Social and Emotional Development
A child saying “no” to their parents or refusing to cooperate with requests is an everyday occurrence in most households. We want to foster our children’s independence and decision-making; however, things need to get done. Giving your child closed-ended options is a great way to allow them some control by giving them options within a non-negotiable adult request, for example, brushing teeth!
- When- “Do you want to brush your teeth in 1 minute or 2 minutes?”
- Where- “Are we brushing teeth standing on the stool or floor?”
- After- “What book do you want to pick out after you’ve finished brushing teeth?”
- During- “You pick a song for me to sing while you brush your teeth.”
Professional Tip: You may need to get creative, but there are endless possibilities for giving a child closed-ended options around a non-negotiable request.
A common regulation strategy parents tell their child is to “take a deep breath.” While this is a way to relax the body and focus on a neutral task, children need to be taught how to take a deep breath specifically. Remember, practice new skills outside the heat of the moment, when the child is already calm and happy to participate. The good news is that learning to take deep breaths is fun!
- When your child is blowing bubbles, point out to them when their lungs are full of air and when their lungs feel empty. Practice short breaths and long breaths. See how the bubbles change with their change in their breath.
- Put a straw in a glass of water. Ask your child to take a deep breath in and then blow it out through the straw. “Look how powerful your breath is!”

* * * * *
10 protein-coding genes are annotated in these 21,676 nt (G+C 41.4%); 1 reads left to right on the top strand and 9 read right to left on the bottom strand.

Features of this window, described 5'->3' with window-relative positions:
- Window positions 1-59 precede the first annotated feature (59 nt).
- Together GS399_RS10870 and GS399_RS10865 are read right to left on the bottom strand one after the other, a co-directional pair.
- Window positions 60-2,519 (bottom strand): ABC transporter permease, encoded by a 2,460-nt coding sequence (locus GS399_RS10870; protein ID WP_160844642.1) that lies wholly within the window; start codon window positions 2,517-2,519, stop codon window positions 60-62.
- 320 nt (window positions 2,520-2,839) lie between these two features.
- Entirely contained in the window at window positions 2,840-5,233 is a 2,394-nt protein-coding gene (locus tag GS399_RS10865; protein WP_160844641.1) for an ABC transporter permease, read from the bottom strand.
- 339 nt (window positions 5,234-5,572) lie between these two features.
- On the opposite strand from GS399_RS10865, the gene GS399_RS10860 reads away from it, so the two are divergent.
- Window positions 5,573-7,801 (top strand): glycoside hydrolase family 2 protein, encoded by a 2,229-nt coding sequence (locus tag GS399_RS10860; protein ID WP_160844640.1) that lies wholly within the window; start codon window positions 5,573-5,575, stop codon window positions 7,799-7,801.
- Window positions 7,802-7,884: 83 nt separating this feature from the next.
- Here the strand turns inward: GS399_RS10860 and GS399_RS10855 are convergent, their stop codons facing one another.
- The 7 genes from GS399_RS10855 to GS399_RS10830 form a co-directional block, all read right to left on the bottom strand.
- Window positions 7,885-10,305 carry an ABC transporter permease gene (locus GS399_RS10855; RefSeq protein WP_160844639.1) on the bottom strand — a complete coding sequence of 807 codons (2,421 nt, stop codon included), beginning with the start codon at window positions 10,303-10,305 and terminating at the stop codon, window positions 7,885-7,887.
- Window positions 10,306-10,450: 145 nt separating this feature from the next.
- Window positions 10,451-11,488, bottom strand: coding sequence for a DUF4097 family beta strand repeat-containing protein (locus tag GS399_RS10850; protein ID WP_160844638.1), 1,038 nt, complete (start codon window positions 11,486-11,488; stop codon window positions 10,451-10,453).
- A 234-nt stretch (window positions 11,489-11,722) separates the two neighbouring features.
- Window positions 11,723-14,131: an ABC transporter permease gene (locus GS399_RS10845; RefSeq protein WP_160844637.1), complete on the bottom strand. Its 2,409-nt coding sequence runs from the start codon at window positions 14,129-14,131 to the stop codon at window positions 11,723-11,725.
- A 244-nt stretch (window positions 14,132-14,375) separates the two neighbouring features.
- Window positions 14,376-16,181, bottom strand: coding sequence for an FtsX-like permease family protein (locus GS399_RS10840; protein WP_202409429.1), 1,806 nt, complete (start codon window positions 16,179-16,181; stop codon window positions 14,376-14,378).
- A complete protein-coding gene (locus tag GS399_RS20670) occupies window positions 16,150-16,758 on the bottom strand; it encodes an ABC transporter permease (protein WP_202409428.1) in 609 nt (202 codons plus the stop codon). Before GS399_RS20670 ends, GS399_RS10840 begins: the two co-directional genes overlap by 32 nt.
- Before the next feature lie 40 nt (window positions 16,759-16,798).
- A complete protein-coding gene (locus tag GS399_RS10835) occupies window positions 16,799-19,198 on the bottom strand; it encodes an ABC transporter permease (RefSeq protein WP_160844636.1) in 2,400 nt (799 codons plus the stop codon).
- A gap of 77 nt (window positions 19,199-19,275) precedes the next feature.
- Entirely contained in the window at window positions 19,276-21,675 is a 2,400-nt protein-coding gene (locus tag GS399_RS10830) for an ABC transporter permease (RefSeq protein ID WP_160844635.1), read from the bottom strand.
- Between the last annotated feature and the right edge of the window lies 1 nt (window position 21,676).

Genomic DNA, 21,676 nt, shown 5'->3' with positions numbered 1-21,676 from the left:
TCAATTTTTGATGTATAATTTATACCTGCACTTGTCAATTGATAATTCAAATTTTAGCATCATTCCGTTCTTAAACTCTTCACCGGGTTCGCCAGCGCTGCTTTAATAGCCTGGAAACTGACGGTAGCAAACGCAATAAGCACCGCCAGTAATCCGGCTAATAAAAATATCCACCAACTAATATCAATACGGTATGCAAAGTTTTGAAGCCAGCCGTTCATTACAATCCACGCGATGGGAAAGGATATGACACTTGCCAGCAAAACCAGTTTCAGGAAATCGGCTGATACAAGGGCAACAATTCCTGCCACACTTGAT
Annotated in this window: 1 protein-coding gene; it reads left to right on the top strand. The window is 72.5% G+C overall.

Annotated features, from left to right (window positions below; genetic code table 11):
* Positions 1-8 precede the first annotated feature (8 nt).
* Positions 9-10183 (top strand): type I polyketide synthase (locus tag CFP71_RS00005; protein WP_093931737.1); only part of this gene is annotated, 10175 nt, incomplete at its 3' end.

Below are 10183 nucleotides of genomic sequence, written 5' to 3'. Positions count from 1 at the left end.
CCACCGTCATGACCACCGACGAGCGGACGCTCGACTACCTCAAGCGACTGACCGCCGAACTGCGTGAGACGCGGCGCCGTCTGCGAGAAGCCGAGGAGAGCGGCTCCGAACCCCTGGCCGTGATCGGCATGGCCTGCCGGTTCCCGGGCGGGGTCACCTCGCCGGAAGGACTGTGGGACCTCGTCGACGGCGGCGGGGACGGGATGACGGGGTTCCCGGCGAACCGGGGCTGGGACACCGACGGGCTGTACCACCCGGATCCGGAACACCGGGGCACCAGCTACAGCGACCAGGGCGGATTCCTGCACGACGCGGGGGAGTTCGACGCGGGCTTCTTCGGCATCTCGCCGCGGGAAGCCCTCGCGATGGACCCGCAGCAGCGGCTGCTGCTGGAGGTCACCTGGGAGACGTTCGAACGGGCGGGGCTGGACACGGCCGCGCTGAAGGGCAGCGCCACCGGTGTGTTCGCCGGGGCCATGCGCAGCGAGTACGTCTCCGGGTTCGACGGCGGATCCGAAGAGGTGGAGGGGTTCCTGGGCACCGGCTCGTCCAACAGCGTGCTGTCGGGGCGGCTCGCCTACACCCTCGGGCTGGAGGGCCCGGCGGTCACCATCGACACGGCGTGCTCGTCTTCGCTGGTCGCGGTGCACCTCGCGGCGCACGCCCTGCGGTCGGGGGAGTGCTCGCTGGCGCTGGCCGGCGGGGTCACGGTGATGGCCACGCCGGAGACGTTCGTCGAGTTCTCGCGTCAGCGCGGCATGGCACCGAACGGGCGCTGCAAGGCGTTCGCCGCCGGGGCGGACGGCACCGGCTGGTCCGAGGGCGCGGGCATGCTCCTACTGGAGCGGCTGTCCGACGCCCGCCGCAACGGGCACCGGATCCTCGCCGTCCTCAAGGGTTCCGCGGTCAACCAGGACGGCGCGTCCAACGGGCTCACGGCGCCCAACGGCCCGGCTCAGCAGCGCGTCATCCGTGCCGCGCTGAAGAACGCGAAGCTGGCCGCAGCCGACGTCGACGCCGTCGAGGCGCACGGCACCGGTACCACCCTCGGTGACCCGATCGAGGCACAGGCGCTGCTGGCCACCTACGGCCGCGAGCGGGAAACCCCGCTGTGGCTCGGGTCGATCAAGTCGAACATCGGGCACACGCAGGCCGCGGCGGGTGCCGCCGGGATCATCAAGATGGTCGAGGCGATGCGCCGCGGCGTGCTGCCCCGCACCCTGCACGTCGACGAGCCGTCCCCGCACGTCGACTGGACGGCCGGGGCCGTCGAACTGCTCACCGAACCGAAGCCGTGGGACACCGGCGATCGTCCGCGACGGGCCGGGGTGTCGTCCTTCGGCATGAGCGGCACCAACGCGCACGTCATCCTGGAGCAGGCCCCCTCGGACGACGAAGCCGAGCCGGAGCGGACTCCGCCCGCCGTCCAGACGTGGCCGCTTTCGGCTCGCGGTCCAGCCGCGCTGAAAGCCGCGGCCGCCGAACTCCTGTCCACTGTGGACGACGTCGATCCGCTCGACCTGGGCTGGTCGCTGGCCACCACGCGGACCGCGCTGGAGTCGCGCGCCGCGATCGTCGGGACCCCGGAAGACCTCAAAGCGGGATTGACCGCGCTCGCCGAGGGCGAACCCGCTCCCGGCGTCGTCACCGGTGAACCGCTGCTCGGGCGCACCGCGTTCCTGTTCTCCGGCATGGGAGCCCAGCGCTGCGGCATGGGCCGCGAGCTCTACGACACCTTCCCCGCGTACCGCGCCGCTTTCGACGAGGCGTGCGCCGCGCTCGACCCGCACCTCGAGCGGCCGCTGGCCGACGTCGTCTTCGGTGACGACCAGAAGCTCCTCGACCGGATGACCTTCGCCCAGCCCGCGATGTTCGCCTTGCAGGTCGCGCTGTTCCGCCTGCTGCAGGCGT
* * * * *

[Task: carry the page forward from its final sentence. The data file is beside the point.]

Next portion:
- Hand candles. Hold up your hand in front of your child’s face and then ask them to blow out the candles. When your child blows, lower one of your fingers. “You blew out a candle!” Continue until your child has blown out all 5 of your hand candles.
Professional Tip: Encourage your child to take slow and steady breaths as you are teaching them to calm their bodies and heart rates.
Children focus on how everything is about them. It is a typical phase of child development and there is nothing wrong with that, children need to develop their own ideas and beliefs. It is also important to help your child see that other people have their own thoughts, attitudes, ideas, and feelings. The following activities will help!
- Hide and seek: This is a great game that children love and one of the first activities where a child begins to truly understand that they do not know what the other person is thinking. When it is your child’s turn to hide, they start to realize that their thoughts are separate and undetectable from that of another person.
- Talk about unexpected behaviour. When your child does something that shocks or surprises you, tell them that what they did was unexpected. “You yelling in my ear was unexpected, it scared me.” Then support your child through what the expected behaviour would be. “If you want my attention ask for a hug, then I know what you are thinking.”
Professional tip: Take opportunities to talk about how you like one thing but how your child likes another. “I like chocolate ice-cream, but I know strawberry is your favourite.” This will help reinforce the idea that people have different thoughts and preferences.